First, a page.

Everyone interested in whether or not City Hall should build itself a new home, raise your hand. Keep your hand up if you know whether the project has support or opposition from anyone bearing the title “councilmember” or “mayor.” Keep your hand up if the person bearing that opinion is not named “Carl DeMaio.” Huh. Everyone's hand is down.The seven City Council members not named DeMaio and Mayor Jerry Sanders have been remarkably quiet on the new-city-hall question, even after the third and most recent financial study on the project hit their desks on
Wednesday, April 22. The report, produced by the financial services firm Jones Lang LaSalle, said that over a 10-year time frame, the project would cost the city $30.0 million* over and above staying put (the “hold steady” option), but those costs turn into $19 million in savings at the 15-year marker and $232 million in savings at 50 years.
If the city moves forward, the next move would be to establish an exclusive negotiating agreement (ENA) with the developer, Oregon-based Gerding Edlen. This agreement, common in large projects, prevents the city from negotiating with anyone else during a set time period but in no way commits the city to the project. The negotiations would determine the exact costs, revenues and other parameters.
If the city stays put, JLL emphasized that city employees would need to find a new workplace within 10 years because mechanical systems will begin to fail.
Sanders and City Councilmember Kevin Faulconer say they're looking for more information. Specifically, they're asking the Centre City Development Corporation, the agency leading the development process, to conduct a more detailed study on the costs of staying put for the next 10 years. They're co-authoring a memo that will be sent this week.
“I want to make sure there will be both short-term and long-term savings for the taxpayer,” Sanders told CityBeat. “I think we can get this done in a few weeks.”
Faulconer seemed somewhat more interested in getting into negotiations but tempered his interest pending results of the study. “We cannot ask employees to make sacrifices while we build a new complex,” he said.
DeMaio believes the short-term expenses outlined in the report should kill the project. The day after the report came out, he asked, via Facebook, that the mayor and City Council “officially ‘shelve' the proposal to build a new City Hall during this fiscal crisis.”
“It's shocking,” Councilmember Todd Gloria said, with irony, about the notion that a major project would cost money in the first few years. He went on, without irony: “It's not surprising that there would be upfront costs to a project like this. The question is whether San Diego will have the vision to build this kind of project.”
City Councilmember Marti Emerald supports getting into an ENA, particularly since it doesn't commit the city to anything.
“I think the idea of a new civic center is terrific,” she said. “I want all of us to sit down and go through these numbers with the accountants. But staying here in this building is a safety issue. Trying to retrofit this building is not worth the money.”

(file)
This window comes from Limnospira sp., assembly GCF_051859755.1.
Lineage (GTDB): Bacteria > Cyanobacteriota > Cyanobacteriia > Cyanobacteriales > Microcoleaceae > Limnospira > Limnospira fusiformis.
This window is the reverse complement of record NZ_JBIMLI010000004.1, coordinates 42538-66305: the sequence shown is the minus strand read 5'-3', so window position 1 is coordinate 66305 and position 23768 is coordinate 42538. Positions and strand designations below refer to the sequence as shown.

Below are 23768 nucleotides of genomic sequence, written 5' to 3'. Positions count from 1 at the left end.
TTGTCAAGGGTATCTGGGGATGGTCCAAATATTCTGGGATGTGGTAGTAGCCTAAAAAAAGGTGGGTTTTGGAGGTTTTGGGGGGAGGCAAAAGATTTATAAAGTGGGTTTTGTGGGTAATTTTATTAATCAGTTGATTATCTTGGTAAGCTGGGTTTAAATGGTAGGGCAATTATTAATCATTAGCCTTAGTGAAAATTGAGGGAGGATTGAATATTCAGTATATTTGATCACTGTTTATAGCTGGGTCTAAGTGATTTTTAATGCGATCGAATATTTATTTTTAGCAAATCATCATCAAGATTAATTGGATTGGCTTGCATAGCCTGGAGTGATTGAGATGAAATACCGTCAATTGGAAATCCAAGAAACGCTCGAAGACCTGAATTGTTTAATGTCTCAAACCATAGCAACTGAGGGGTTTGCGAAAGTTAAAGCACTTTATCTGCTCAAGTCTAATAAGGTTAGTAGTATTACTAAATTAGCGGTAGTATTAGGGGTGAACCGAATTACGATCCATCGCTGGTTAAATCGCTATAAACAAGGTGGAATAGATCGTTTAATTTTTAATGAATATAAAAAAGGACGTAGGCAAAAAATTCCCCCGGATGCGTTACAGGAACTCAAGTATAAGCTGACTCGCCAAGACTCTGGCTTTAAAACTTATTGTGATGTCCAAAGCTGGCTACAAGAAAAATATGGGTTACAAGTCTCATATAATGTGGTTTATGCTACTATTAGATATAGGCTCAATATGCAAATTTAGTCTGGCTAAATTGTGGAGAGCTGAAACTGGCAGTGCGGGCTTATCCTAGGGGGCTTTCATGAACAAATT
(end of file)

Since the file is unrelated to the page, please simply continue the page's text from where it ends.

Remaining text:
But others aren't ready to commit. Councilmember Donna Frye said she's too consumed with the city budget to think about a new city hall. A spokesperson for Councilmember Sherri Lightner said she hasn't finished reading the report. A spokesperson for City Council President Ben Hueso said he would not be available to comment for this story. Councilmember Tony Young also said most of his time was being taken up with the budget, but when CityBeat approached him, he didn't seem keen on the project.
“I question the assumptions,” he said. “Why put all the departments under one roof? Why put the city hall Downtown, where it will be the most expensive to build?”
However, he said he'd read the reports carefully before the matter comes to the council for discussion.
Adrian Kwiatkowski, a lobbyist on the Gerding Edlen payroll, said the developer had met with all the council members except for Young. He said Hueso had been interested in moving forward with the project and that Frye was intrigued by the environmental efficiencies designed into the buildings. Neither Hueso nor Frye returned calls to confirm these statements.
Gerding Edlen project leader Tom Cody emphasized that further delays will increase costs. In past interviews, he told CityBeat he and his team might leave the project if there isn't movement by May or June. In the most recent conversation, he said he'd had productive conversations with the representatives from the state of California about moving its workers into the complex, and he also expressed interest in applying for $42.5 million in stimulus money targeted at paying for bond interest on major public-works projects. But in each of these cases, time weighs heavily.
“We need to get to first base,” he said. “An ENA on this, that's first base—the light petting stage.”
* The original versio of this story had a subtraction error that misreported the difference as $47.7 million. We apologize for this error.